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Scaled back Hajj pilgrimage begins amid Saudi restrictions

Pilgrims are seen during training activity simulating the pilgrims’ arrival at the “Mataf” around the Kaaba, at the Grand Mosque, in the holy city of Mecca, Saudi Arabia, on July 27, 2020. (Photo by Reuters)

The annual Muslim Hajj pilgrimage has begun with only a small number of worshipers this year, as Saudi Arabia has barred international pilgrims from entering the kingdom due to the coronavirus pandemic.

Only some 10,000 worshipers will attend the Hajj this year due to crowd control restrictions put in place by Riyadh to curb the pandemic.

Some 70 percent of the pilgrims are foreigners residing in the kingdom, and the rest are Saudi citizens, authorities said.

According to the Saudi Hajj Ministry, foreigners residing in the kingdom from around 160 countries competed in an online selection process to attend the pilgrimage.

Some disappointed applicants, however, said that the government-run lottery was not clearly outlined and that no reason was given for their rejection.

Every year before the pandemic, more than two million people attend the holy sites in the cities of Mecca and Medina during the pilgrimage.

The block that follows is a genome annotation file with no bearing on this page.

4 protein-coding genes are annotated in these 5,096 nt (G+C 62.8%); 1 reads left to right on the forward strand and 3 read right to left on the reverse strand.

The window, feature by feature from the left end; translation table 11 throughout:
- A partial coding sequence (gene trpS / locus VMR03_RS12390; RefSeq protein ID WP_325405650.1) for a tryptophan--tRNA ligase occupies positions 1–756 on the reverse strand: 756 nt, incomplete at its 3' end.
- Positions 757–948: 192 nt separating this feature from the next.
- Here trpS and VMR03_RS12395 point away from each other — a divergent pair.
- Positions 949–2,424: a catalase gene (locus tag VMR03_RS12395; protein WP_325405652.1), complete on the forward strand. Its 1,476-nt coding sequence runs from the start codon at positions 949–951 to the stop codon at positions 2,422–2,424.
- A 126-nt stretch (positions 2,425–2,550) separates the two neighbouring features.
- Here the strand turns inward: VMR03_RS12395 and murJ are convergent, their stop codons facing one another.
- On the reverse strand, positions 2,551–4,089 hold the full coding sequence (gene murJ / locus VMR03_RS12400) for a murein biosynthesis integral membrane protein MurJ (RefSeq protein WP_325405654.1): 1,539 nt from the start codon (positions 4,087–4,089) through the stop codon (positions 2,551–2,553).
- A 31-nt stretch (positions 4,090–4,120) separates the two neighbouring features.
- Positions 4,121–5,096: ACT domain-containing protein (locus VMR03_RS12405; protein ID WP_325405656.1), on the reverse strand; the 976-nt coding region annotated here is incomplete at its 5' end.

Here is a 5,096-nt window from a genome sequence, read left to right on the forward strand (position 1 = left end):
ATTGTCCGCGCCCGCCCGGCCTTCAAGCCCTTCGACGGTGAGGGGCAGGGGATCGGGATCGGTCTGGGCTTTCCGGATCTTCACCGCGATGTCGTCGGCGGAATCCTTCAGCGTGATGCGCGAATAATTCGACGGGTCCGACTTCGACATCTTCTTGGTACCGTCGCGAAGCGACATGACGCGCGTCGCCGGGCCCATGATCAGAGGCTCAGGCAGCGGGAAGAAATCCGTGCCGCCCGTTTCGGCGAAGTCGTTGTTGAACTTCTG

Workers clean as pilgrims pray in front of the Kaaba at the Grand Mosque, in Mecca, Saudi Arabia, on July 27, 2020. (Photo by Reuters)

Those allowed to attend this year’s Hajj need to be tested for the coronavirus disease before arriving in Mecca. They will also have to quarantine after the pilgrimage.

According to a Hajj Ministry program document, worshipers will be provided with elaborate amenity kits that include sterilized pebbles for a stoning ritual, disinfectants, masks, a prayer rug, and the ihram, a seamless white garment worn by pilgrims.

“Hajj in 2020 is a truly exceptional pilgrimage by all measures,” said the Saudi Minister of Hajj and Umrah, Muhammad Saleh bin Taher Benten.

Saudi Arabia has one of the largest coronavirus outbreaks in the Middle East, with almost 270,000 confirmed cases and 2,700 deaths.

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